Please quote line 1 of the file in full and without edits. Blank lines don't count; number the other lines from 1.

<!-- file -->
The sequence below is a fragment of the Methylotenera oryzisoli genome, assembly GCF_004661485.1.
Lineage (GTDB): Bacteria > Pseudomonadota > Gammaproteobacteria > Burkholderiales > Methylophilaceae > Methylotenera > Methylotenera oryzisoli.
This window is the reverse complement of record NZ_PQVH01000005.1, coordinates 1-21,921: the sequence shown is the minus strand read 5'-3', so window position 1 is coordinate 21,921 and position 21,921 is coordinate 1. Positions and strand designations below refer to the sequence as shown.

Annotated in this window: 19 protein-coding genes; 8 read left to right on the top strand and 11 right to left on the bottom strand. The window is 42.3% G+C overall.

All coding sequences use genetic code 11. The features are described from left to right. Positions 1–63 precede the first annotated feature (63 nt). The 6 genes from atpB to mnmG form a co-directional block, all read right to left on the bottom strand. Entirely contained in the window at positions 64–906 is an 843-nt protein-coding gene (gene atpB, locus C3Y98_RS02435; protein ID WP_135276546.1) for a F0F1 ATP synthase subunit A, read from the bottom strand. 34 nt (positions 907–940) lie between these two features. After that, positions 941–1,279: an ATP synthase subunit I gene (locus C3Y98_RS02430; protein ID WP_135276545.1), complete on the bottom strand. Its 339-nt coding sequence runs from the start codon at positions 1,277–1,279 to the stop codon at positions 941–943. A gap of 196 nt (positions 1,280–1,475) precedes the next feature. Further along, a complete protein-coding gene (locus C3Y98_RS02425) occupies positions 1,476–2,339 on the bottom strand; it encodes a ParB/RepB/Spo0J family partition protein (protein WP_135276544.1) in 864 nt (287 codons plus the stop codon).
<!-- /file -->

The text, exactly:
The sequence below is a fragment of the Methylotenera oryzisoli genome, assembly GCF_004661485.1.